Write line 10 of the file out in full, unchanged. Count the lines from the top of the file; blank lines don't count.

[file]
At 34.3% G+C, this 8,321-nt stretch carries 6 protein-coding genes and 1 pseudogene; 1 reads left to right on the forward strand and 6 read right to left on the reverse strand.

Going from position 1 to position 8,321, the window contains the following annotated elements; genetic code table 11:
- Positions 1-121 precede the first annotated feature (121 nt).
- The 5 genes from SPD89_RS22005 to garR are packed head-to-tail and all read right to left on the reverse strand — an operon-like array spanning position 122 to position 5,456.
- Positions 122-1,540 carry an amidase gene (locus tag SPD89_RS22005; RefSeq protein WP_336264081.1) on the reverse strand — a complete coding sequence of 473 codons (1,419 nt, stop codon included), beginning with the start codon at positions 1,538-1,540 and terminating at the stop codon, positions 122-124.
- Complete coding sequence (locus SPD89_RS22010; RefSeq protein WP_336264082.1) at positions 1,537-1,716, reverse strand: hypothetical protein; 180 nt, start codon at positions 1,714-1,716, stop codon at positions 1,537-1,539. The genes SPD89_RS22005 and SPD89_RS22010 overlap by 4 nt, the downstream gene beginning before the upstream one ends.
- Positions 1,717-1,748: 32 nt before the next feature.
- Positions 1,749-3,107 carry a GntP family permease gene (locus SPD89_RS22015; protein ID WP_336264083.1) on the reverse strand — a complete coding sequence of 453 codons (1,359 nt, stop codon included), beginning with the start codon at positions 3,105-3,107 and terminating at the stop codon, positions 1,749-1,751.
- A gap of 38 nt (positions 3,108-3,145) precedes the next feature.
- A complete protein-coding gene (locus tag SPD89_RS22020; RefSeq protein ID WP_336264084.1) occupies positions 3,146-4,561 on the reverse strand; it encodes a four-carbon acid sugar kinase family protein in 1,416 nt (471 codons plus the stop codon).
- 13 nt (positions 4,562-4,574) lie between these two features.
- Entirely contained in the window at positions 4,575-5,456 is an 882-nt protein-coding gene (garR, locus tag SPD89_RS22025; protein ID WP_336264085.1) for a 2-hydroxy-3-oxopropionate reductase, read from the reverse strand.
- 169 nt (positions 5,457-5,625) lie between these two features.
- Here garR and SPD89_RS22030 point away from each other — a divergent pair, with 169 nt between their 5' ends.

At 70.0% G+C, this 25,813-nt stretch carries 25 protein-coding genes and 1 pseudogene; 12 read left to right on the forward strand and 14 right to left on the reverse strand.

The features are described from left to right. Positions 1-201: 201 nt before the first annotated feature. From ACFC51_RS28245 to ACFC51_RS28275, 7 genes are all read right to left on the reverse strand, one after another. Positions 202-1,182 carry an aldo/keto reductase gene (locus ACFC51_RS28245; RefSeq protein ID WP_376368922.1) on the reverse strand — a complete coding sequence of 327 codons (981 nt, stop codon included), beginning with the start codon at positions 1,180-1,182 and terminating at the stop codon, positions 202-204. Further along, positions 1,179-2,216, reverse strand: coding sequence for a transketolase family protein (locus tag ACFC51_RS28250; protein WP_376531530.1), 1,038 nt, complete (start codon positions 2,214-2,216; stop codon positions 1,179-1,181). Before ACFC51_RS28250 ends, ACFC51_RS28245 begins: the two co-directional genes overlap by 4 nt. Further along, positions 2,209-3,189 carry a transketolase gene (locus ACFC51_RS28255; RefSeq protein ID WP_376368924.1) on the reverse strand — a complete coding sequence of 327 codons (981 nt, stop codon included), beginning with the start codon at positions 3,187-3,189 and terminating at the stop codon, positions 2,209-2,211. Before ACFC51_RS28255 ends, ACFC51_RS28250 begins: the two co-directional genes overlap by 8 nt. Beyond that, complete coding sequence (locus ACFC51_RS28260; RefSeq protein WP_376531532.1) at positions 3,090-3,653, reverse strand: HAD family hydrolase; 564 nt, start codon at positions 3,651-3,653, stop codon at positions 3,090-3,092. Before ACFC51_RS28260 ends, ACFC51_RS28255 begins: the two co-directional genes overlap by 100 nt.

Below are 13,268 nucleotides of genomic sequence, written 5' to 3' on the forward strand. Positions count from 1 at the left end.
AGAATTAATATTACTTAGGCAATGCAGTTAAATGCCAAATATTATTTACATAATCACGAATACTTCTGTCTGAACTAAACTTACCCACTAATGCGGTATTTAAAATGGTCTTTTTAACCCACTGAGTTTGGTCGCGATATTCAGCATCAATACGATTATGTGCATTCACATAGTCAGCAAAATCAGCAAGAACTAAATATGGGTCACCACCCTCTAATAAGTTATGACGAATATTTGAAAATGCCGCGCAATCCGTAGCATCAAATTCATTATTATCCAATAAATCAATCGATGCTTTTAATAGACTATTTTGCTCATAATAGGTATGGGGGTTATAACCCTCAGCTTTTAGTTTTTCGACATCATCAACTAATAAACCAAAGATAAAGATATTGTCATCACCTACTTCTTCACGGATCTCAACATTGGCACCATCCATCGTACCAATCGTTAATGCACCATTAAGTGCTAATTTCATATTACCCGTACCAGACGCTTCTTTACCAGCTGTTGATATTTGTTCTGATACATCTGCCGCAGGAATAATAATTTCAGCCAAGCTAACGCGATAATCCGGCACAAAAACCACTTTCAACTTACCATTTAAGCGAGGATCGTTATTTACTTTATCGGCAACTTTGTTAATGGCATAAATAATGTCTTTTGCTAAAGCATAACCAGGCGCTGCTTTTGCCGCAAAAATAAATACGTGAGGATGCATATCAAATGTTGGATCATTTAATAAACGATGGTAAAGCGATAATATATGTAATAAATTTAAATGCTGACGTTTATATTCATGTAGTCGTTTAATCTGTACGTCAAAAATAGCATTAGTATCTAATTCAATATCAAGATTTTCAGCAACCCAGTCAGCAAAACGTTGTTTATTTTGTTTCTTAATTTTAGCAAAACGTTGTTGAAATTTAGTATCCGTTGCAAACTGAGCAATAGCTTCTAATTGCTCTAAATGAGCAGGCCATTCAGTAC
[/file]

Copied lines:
- A complete protein-coding gene (locus tag SPD89_RS22020; RefSeq protein ID WP_336264084.1) occupies positions 3,146-4,561 on the reverse strand; it encodes a four-carbon acid sugar kinase family protein in 1,416 nt (471 codons plus the stop codon).